Created on Sunday, 09 December 2012 23:05 Written by Nate Barnes / Staff Writer
Pitt men’s basketball freshman point guard James Robinson is a winner.
In his four seasons at DeMatha Catholic High School in Hyattsville, Md., Robinson won more games — 120 — than any player in the school’s history and lost only one home game. Over the summer between his senior season at DeMatha and freshman year at Pitt, Robinson played on the USA Basketball Men’s U18 team — coached by Florida’s Billy Donovan, Gonzaga’s Mark Few and Virginia Commonwealth’s Shaka Smart — that won the gold medal at the FIBA Americas Championships held in Brazil.
“He was originally on the outside looking in,” Donovan told ESPN in an interview after the tournament. “But once we started practicing, we saw that he’s a winner and a great role guy. He’s a typical Pitt player. Jamie [Dixon] will love coaching him. I’m not sure of his impact on the team, but people will say, ‘Where did this guy come from?’ The kid is a winner. I liked coaching him. He was the same guy every day.”
Now Robinson has carried his winning ways to Pitt — ways that have already paid dividends less than 10 games into the Panthers’ season. Robinson’s numbers are not spectacular: He is averaging 7.4 points and 4.2 assists as the starting guard alongside senior Tray Woodall. But for Dixon, it goes beyond those numbers.
In coach Dixon’s decade as the leader of Pitt basketball, not many freshmen have started for the Panthers, but Robinson is validating his coach’s decision with one of the nation’s best assist-to-turnover ratios at 5.25.
And Dixon and Pitt fans have already witnessed Robinson’s winning demeanor on display Nov. 17, when Pitt trailed the Oakland Golden Grizzlies by as much as 18 points in the second half. Until, that is, Robinson decided Pitt would not lose.
Robinson scored five points, hitting 5-of-6 attempts from the free-throw line, and assisted on three baskets in the second half, but his performance culminated in the final minute of the game. After helping the Panthers battle back to within two points, Robinson stole an inbounds pass from Oakland star Duke Mondy, who then fouled Robinson. With 10.6 seconds left on the clock, the true freshman stepped to the line and nailed both free throws to tie the game and eventually send it to overtime, where Pitt would secure a 10-point victory.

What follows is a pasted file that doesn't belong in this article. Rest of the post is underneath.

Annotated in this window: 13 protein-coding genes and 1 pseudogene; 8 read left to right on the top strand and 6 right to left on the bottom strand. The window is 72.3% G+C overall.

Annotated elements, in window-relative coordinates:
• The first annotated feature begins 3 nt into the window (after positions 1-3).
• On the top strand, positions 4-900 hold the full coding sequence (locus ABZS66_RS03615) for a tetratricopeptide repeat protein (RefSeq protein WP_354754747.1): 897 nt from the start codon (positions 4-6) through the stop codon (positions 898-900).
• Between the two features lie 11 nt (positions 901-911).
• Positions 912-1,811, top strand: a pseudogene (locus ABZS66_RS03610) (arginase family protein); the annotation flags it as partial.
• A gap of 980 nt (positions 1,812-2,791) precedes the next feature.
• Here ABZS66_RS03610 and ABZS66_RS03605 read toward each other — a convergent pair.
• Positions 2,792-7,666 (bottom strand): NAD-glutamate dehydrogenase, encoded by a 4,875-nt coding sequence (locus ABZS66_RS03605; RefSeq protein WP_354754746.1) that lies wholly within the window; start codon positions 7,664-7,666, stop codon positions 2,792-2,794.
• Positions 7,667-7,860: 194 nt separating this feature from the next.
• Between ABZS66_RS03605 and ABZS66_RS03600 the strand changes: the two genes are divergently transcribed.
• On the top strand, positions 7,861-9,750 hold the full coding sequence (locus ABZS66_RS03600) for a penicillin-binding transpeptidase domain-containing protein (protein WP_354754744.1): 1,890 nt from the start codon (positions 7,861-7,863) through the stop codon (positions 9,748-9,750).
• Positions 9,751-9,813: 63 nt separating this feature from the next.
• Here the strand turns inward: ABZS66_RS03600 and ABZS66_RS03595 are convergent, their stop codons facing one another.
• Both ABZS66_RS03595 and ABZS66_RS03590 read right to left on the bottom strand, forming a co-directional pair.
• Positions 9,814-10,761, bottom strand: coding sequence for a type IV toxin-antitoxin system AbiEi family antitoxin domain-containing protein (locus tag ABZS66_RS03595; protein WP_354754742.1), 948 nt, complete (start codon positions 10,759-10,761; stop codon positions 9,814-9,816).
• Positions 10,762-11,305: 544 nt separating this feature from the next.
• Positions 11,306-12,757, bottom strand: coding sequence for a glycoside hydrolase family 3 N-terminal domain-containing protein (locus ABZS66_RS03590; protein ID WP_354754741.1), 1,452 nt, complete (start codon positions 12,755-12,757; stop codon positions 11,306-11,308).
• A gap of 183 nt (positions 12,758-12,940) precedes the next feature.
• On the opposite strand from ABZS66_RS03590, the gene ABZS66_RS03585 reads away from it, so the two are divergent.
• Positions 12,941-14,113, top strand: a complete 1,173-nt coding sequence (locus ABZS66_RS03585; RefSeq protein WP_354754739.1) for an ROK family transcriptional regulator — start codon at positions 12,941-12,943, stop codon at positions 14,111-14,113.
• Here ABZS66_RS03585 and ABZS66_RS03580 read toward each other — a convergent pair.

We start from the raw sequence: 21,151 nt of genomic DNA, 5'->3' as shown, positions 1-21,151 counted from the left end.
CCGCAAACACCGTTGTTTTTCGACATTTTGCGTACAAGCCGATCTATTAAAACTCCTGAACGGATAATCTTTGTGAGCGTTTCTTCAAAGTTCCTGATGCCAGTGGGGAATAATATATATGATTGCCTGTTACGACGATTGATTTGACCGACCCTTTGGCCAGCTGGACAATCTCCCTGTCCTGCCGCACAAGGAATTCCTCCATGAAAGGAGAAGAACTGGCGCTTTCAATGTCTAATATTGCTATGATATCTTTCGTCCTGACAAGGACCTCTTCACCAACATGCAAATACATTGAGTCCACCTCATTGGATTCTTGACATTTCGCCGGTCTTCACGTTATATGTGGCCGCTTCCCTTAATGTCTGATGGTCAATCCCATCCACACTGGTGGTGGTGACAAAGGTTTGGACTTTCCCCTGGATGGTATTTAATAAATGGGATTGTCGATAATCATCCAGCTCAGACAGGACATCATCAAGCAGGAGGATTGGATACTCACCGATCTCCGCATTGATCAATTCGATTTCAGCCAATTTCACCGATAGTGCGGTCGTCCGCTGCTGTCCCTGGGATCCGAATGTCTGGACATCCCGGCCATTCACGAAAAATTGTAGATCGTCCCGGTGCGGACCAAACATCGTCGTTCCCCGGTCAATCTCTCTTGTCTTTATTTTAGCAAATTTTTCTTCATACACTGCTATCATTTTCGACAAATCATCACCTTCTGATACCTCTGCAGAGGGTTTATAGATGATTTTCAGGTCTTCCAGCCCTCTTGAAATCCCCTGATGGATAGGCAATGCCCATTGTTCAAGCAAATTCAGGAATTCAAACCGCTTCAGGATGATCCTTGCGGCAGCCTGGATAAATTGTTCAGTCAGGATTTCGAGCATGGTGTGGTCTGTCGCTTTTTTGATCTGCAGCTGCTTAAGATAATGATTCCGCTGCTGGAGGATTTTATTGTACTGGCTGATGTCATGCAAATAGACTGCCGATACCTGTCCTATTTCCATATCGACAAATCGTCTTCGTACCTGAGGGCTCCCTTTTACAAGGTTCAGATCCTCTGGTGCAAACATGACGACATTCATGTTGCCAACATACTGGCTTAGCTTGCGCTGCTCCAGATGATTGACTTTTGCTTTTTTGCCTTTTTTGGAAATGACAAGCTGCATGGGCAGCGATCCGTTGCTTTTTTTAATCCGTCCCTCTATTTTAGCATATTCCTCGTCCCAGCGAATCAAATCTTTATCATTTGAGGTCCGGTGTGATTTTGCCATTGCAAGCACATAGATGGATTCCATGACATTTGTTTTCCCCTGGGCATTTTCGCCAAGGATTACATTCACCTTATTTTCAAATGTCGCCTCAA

After the Oakland game, coach Dixon raved about Robinson’s mental toughness and his ability to avoid making mistakes.
“He’s a tremendous player,” Dixon said. “There’s a reason why we’ve got him out there starting. He’s got a sense of maturity that’s beyond his years both physically and mentally. He’s got a strong, physical body. He’s a good athlete and has the mental part of it.”
Even though Robinson is still in the first semester of his freshman year, Dixon says he has been extremely impressed with how mistake-free his young point guard is.
“I go through practice and schemes, jotting down mistakes and watching the film for things we need to improve on for each guy individually. There’s this little box, and every time I look at it, there’s James’, and it’s empty. It’s just very few mental mistakes,” Dixon said. “There are just no mental mistakes, and that’s so valuable.”
After keying the comeback against Oakland, Robinson experienced something that he isn’t very familiar with: a loss. The Panthers eventually fell to No. 4 Michigan on Nov. 21, but Robinson did everything in his power to try to avoid defeat.
With Pitt down five late and the contest seemingly over, the freshman didn’t quit, scoring six points in the game’s final 30 seconds. It wasn’t enough to complete a miraculous comeback, but yet again, one thing was obvious: James Robinson will compete until the final buzzer.
“I definitely feel we need to play a lot harder, play tougher,” Robinson said after the game. “We got out-rebounded and beat in transition tonight. I think those two things we need to work on.”
Pitt (9-1) hasn’t lost since.
Just last week, Robinson received the Big East Freshman of the Week award after he averaged 11 points and seven assists in two games against Howard and Detroit. Even with his personal recognition, Robinson remains unselfish and credits his teammates.
“[Winning the award] feels good,” Robinson said. “I’d say it’s kind of a team award. That’s the way I look at it because if I didn’t have my teammates, then I wouldn’t be able to get it. It’s a small step for me personally, but we have a greater potential as a team that we’re trying to reach.”
As for Robinson’s winning ways at both DeMatha and Pitt, he again credits those around him for the success he enjoys.
“At DeMatha, I was coached by a lot of great coaches and had a lot of great players alongside me, so I guess the winning came not easy, but a little bit easier than it maybe could have,” Robinson said. “And I feel like that came to Pittsburgh as well. We have a great coaching staff and a lot of great players, so all the pressure’s not on me, and we kind of take it on as a team.”